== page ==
The Special Committee on Parks and Recreation is the product of a report, a $43,000 report.
In June, the Reston Association established the committee after PROS Consulting LLC, an independent research consulting firm hired by RA, released a report on the status of recreation needs in Reston.
The report was immediately controversial because it recommended, among other things, that two underutilized pools be closed to save operating costs, which amount to about $57,000 a year.
The special committee was charged by RA to assess the recommendations of the PROS report and map out long-term recreation recommendations to be submitted to the RA board.
LAST MONDAY, Oct. 17, at its second meeting, the special committee heard another report. This time, on behalf of the Save Tall Oaks Pool, an ad hoc group, Deborah Shprentz pointed out flaws in the PROS report.
Outlining some of the deficiencies, Shprentz pointed out that of the 3,000 people in Reston surveyed about recreation, only three respondents mentioned closing pools. "That’s 0.1 percent of the respondents who suggested reducing the number of pools," said Shprentz. "So I ask, whose agenda is this that we’re pursing?"
She said that there were several cases when the analysts from PROS misinterpreted the results from the public opinion survey. She said, for example, pools were the second most popular amenity provided by RA, but the PROS report targeted them anyway. The report, she said, even recommends that trees be cleared to make amenities more visible from the road. "That doesn’t sound like Reston at all," said Shprentz.
Also, Shprentz said, the report does not include in its analysis other uses of pools. She pointed out that Tall Oaks has the second largest number of pool rentals.
One of the most common complaints of the report, which Shprentz echoed, is the use of recreational standards. Shprentz said that the report uses a national standard to falsely conclude that Reston has too many pools. "Reston can have as many pools as it wants," she said.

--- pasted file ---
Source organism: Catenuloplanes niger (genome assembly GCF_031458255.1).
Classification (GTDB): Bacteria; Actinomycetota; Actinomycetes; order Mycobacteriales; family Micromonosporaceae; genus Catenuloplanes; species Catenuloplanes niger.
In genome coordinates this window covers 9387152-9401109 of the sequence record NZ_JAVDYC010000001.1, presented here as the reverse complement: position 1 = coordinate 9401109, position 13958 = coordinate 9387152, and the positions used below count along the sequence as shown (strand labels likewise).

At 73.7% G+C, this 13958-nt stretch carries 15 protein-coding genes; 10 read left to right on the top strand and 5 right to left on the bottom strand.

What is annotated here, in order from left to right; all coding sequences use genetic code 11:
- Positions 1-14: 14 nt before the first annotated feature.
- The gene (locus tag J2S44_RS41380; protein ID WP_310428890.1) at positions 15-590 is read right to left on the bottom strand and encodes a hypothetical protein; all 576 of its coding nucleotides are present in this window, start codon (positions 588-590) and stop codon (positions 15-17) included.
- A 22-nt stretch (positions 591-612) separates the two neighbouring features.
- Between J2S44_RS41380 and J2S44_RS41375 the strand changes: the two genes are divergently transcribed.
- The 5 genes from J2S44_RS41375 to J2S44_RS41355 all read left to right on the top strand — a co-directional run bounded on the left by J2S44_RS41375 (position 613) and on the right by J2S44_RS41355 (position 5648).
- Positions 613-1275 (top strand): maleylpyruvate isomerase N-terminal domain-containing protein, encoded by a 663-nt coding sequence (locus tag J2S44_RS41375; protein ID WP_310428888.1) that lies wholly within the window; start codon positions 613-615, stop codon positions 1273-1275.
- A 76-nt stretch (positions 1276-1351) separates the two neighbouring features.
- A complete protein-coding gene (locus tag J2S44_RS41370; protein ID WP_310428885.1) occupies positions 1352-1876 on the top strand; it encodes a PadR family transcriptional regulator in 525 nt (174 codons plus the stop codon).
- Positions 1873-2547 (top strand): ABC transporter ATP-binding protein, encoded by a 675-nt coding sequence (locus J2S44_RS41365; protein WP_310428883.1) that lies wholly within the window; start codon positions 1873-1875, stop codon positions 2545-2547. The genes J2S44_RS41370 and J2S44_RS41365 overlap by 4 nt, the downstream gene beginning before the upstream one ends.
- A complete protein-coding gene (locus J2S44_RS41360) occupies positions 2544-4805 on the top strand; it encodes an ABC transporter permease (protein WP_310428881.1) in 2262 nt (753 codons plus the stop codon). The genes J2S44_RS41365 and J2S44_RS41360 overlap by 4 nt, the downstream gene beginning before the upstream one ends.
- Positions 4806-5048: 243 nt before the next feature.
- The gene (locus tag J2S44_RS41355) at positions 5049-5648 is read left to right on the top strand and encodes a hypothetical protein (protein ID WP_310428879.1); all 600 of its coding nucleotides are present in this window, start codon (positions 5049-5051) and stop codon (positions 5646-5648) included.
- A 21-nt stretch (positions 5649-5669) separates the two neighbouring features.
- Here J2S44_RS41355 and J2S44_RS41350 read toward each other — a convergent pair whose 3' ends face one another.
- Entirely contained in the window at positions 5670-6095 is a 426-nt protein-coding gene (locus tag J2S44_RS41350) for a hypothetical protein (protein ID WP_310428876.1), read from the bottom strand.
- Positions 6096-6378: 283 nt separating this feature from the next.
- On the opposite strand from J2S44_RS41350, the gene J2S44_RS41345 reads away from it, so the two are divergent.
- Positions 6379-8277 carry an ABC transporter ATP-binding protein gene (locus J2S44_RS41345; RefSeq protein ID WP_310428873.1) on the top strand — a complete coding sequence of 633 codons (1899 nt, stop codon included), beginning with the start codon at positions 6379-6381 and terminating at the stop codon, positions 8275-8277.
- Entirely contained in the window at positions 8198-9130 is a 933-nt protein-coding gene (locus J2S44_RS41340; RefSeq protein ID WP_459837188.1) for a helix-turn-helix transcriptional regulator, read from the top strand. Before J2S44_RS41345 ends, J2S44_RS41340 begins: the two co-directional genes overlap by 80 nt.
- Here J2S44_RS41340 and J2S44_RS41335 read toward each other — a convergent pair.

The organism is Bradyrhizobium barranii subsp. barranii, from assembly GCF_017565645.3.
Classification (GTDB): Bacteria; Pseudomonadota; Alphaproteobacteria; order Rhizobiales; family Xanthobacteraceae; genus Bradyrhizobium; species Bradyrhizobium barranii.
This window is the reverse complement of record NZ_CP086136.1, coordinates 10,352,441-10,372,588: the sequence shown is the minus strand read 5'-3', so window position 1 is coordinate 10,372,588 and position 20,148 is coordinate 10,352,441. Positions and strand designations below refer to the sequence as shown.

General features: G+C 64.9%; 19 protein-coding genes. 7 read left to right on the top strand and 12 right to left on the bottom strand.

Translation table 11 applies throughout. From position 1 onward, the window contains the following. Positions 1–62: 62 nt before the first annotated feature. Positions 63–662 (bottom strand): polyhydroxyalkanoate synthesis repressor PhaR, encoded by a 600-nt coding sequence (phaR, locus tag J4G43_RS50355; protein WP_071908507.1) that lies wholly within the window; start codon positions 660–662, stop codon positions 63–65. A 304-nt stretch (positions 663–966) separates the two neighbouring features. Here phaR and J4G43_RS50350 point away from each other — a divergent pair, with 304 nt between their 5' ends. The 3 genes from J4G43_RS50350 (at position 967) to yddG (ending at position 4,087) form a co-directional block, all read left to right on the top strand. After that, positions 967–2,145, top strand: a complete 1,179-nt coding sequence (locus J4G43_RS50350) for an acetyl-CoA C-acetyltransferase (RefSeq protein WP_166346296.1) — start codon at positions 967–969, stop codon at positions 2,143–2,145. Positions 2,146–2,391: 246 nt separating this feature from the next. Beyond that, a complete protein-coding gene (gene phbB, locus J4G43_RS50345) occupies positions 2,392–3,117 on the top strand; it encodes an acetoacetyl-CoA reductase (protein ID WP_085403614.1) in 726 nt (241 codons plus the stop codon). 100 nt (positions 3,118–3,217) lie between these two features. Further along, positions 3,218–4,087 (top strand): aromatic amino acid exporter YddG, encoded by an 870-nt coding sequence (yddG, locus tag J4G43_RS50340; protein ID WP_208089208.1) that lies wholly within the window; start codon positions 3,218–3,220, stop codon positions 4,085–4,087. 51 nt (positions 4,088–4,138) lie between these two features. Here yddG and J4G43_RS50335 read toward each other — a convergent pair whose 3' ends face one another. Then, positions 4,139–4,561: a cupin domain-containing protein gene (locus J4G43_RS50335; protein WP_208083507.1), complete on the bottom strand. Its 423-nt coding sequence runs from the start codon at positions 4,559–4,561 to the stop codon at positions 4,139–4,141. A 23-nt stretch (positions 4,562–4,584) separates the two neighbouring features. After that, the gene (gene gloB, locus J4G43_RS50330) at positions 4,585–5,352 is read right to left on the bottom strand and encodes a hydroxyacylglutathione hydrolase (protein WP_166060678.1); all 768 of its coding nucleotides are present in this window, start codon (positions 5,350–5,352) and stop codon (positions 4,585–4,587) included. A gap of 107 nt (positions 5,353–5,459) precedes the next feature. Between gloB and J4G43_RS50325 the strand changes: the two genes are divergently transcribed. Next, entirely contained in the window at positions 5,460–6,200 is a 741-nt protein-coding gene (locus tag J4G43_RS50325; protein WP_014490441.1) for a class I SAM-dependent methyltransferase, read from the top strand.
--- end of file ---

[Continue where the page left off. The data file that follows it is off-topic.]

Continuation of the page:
PROS also recommends that pools be closed based on utilization. Shprentz pointed out that the statistic PROS used to analyze utilization was safety limits set by Fairfax County. For Tall Oaks to reach full capacity, it would need 143 people. But Shprentz said that full capacity at Tall Oaks would actually be extremely overcrowded and unpleasant. Safety limits "is not the right metric to measure pool capacity," said Shprentz.
RATHER THAN ask questions about STOP’s findings after Shprentz’s presentation, the committee decided to hold questions until the broader topic of aquatics was taken up.
Yet for Sally Carroll, a STOP member, the committee seemed to already consider the recommendations from the PROS report as beyond criticism.
"It seems like step one should be to find out if this [report] makes sense," said Carroll when the committee was reviewing a 10-page list of the PROS recommendations. "It seems to me you should look at the report rather than assume that these recommendations are correct."
A few board members seemed irritated by Carroll’s comments, which interrupted the board’s discussion. "It’s not your call," said Kathleen Driscoll McKee, a committee member, adding that Carroll was speaking out of order.